I looked when He broke the sixth seal, and there was a great earthquake; and the sun became black as sackcloth made of hair, and the whole moon became like blood; and the stars of the sky fell to the earth, as a fig tree casts its unripe figs when shaken by a great wind.Revelation 6:12–13
So the literal darkness associated with the Cross foreshadows the figurative cosmic darkness that accompanies the fall of Jerusalem. Just as the literal death and resurrection of Jesus point to greater spiritual realities, a battle that was being waged in the spiritual world (cf. Ephesians 4:8), the darkness and earthquakes signify the removal of the powers of the world.
Using this same method (literal events at the Cross >> spiritual events at the second coming), we can gain insight into the other signs of the Cross.
I argued yesterday that the first veil was torn in the temple (the entrance into the holy place), not the second veil (the entrance into the holiest of all). The reason I gave for this conclusion was that nobody would be able to see the second veil torn except for the priests. The crowds at Passover, on the other hand, would see the first veil torn.
Today. I’ll give my theological argument for this conclusion.
The first veil separated the area into which the common Israelite could travel from the holy place where only the priests could enter. The most holy place, where God’s presence was, was only accessible by the High Priest once a year. The tearing of the first veil opened the way for all believers to be priests in the kingdom. It signified a changing of the priesthood.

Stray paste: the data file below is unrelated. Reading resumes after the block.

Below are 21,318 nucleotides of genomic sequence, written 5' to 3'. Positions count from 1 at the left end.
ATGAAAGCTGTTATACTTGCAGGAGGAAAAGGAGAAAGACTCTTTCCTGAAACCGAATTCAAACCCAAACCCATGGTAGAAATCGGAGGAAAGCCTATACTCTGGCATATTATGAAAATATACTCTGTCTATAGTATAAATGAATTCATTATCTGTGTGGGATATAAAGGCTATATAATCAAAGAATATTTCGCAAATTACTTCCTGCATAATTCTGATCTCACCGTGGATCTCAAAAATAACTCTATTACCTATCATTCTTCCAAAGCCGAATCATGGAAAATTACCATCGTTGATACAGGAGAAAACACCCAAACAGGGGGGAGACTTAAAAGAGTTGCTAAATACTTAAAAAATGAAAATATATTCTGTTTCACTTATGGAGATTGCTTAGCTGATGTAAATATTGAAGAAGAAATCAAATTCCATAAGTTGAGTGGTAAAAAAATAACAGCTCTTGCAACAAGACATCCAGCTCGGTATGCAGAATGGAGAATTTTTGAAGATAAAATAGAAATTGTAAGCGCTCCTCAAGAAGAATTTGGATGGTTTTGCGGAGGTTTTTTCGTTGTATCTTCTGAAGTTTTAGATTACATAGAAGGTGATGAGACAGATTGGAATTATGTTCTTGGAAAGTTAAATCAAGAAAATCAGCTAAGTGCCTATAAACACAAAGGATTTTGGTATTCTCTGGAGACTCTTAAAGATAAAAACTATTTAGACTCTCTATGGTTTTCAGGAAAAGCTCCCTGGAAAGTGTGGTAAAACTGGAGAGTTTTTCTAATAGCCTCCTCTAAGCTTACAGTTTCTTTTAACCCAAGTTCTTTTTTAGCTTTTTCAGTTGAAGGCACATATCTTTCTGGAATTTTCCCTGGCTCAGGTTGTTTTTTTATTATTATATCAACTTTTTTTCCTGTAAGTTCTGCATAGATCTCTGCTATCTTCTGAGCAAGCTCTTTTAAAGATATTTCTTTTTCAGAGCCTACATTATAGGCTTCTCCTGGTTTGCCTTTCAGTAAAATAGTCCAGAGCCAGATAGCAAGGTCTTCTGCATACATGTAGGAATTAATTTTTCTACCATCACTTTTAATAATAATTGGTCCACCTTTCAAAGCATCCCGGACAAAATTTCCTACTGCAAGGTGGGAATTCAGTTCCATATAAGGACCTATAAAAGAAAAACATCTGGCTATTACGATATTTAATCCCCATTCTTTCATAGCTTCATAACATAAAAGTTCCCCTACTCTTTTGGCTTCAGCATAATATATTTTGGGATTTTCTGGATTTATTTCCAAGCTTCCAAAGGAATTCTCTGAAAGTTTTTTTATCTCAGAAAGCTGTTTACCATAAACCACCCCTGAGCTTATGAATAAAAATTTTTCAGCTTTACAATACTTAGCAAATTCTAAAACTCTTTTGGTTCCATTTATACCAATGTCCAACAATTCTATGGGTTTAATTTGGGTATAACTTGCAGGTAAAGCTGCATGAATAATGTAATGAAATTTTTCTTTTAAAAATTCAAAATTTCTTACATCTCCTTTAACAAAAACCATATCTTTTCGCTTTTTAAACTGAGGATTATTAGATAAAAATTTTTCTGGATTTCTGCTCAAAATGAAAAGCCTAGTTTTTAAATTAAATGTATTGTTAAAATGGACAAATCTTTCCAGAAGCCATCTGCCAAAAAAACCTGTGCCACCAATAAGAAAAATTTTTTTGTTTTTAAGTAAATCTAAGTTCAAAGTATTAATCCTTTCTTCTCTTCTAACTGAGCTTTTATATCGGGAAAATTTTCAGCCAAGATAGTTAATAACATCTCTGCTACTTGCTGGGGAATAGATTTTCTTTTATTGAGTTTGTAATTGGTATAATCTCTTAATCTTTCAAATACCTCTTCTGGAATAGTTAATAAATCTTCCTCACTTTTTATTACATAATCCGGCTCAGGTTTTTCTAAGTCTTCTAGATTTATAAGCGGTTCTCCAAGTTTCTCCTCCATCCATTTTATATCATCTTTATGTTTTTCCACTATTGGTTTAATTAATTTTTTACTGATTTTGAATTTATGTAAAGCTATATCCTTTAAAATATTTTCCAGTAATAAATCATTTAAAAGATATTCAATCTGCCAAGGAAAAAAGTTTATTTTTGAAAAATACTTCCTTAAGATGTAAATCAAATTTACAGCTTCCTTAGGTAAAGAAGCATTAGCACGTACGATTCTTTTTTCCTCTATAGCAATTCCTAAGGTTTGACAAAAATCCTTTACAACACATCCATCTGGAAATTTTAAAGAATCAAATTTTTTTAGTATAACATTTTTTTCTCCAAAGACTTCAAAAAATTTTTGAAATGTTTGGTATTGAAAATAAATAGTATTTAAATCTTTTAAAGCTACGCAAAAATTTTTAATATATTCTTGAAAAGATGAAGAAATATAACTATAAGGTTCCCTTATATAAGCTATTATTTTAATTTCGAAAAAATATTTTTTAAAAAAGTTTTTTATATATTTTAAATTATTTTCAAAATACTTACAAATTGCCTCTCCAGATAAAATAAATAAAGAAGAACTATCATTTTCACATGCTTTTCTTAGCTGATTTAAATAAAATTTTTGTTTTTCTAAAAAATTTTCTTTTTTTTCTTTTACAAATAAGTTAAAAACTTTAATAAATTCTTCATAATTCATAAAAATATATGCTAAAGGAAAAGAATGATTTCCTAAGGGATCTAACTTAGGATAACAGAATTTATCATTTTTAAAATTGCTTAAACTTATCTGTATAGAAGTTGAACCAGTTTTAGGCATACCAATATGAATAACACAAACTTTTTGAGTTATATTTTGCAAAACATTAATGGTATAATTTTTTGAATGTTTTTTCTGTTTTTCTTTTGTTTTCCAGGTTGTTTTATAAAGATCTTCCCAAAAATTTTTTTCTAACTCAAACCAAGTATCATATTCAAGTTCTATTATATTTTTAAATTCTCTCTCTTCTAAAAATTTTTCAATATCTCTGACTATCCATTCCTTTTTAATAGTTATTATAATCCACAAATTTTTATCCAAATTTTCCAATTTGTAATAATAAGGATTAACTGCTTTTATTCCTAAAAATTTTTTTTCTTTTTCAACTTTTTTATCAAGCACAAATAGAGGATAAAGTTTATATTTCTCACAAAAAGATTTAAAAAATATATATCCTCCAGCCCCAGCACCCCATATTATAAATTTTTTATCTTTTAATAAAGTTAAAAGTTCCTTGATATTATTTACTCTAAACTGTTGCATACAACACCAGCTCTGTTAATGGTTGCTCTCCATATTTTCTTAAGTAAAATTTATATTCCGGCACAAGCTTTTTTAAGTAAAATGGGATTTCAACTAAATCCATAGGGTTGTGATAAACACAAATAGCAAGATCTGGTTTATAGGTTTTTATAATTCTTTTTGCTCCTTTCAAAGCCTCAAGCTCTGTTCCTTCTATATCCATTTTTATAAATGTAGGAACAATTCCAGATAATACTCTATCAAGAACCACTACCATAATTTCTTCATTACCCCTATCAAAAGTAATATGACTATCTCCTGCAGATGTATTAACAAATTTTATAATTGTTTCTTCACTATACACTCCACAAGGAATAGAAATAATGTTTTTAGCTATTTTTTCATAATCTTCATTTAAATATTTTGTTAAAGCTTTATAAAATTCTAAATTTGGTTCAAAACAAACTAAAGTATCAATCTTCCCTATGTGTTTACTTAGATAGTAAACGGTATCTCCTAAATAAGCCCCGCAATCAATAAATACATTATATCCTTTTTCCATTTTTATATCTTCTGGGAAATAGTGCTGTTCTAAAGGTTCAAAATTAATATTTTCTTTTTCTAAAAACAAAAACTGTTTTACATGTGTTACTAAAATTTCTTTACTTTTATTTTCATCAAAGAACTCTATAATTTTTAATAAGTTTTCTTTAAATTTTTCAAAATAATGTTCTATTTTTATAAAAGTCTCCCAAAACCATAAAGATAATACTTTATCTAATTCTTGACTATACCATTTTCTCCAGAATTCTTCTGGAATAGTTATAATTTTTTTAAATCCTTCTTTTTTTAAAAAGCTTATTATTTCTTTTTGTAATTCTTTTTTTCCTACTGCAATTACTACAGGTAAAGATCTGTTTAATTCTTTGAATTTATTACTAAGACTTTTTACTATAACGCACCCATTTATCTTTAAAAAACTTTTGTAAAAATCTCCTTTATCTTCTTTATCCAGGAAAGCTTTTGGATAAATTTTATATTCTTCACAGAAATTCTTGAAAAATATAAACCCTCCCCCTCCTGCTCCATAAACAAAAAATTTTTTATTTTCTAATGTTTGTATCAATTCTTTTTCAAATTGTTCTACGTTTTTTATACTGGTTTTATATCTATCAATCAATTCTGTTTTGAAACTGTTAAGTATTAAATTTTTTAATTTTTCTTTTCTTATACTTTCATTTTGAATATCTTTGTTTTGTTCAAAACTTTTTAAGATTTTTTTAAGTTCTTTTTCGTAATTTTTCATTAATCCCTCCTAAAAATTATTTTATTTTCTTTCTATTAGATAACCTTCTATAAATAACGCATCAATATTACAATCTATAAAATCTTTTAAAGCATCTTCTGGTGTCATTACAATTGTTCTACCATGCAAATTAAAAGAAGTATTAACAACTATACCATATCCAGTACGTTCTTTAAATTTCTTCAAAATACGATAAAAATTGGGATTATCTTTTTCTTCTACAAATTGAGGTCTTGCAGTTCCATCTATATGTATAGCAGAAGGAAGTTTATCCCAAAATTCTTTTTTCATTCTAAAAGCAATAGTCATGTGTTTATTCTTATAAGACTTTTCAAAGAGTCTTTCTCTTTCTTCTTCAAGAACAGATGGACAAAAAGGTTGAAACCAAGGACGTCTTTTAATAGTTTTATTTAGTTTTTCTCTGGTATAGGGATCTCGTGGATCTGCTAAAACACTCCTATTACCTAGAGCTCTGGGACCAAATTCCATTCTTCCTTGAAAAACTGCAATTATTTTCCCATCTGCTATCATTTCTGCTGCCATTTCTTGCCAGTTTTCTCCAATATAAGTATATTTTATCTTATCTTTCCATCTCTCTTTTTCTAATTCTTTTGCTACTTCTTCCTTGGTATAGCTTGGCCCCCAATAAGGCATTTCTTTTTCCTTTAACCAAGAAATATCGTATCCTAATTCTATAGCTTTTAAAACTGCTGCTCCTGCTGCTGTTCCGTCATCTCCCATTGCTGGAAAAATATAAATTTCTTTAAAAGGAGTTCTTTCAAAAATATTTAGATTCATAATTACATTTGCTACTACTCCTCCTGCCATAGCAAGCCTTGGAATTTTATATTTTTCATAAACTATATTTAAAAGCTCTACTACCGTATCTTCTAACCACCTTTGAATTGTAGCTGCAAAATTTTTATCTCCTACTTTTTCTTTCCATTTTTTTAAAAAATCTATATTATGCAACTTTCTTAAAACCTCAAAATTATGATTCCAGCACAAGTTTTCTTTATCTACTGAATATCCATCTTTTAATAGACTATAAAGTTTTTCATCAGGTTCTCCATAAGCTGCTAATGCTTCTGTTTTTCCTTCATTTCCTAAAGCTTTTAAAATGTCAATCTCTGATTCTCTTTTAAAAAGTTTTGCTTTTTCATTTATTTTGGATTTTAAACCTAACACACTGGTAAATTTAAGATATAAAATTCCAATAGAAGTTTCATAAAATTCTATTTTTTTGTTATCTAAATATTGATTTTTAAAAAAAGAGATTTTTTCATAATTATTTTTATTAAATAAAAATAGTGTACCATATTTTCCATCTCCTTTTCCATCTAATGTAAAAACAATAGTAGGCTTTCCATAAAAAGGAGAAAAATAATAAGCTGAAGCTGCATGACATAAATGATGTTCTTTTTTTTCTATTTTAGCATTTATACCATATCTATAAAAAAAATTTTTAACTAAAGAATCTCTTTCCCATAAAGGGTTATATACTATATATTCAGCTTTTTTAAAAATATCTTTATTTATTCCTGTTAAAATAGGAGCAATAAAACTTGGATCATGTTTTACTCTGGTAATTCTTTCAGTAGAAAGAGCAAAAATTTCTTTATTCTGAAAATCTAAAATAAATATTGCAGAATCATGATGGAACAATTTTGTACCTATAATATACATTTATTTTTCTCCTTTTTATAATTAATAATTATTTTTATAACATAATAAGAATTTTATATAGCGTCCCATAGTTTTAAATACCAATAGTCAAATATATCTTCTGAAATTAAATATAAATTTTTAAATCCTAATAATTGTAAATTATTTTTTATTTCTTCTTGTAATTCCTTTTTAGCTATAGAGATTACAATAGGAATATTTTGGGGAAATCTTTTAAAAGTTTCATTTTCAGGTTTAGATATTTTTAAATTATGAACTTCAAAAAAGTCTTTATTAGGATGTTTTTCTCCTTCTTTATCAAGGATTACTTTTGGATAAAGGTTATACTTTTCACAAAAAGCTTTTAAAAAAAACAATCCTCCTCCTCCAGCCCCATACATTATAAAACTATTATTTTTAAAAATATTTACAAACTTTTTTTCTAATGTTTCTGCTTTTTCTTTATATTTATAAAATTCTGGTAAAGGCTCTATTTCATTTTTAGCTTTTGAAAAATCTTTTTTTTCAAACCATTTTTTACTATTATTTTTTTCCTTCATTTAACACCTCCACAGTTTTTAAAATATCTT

For when the priesthood is changed, of necessity there takes place a change of law also.Hebrews 7:12
For, on the one hand, there is a setting aside of a former commandment because of its weakness and uselessness (for the Law made nothing perfect), and on the other hand there is a bringing in of a better hope, through which we draw near to God.Hebrews 7:18–19
Now all believers regardless of sex, social status, or citizenship are allowed into the Holy Place. The Cross of Jesus marked the beginning of the royal priesthood, as Peter called it in 1 Peter 2.
The second veil was not torn at the time of the Cross because entrance into the most holy place would not be granted until the coming of the Lord.
First, notice the description of the tabernacle from Hebrews 9.
Now even the first covenant had regulations of divine worship and the earthly sanctuary. For there was a tabernacle prepared, the outer one, in which were the lampstand and the table and the sacred bread; this is called the holy place. Behind the second veil there was a tabernacle which is called the Holy of Holies, having a golden altar of incense and the ark of the covenant covered on all sides with gold, in which was a golden jar holding the manna, and Aaron’s rod which budded, and the tables of the covenant; and above it were the cherubim of glory overshadowing the mercy seat; but of these things we cannot now speak in detail.Hebrews 9:1–5
This is one of the most frustrating passages in the Bible because the Hebrews writer recognizes the significance of the various items in the temple, but the writer doesn’t go into detail! But that just goes to show how we don’t need to know everything.
Let me give it a shot, though!
So, the first tabernacle is where the priests did their daily rituals. The second tabernacle is where the High Priest went in once a year.
Now when these things have been so prepared, the priests are continually entering the outer tabernacle performing the divine worship, but into the second, only the high priest enters once a year, not without taking blood, which he offers for himself and for the sins of the people committed in ignorance.Hebrews 9:6–7
Jesus is our High Priest, as Hebrews 7 argues, and He entered the most holy place at his ascension.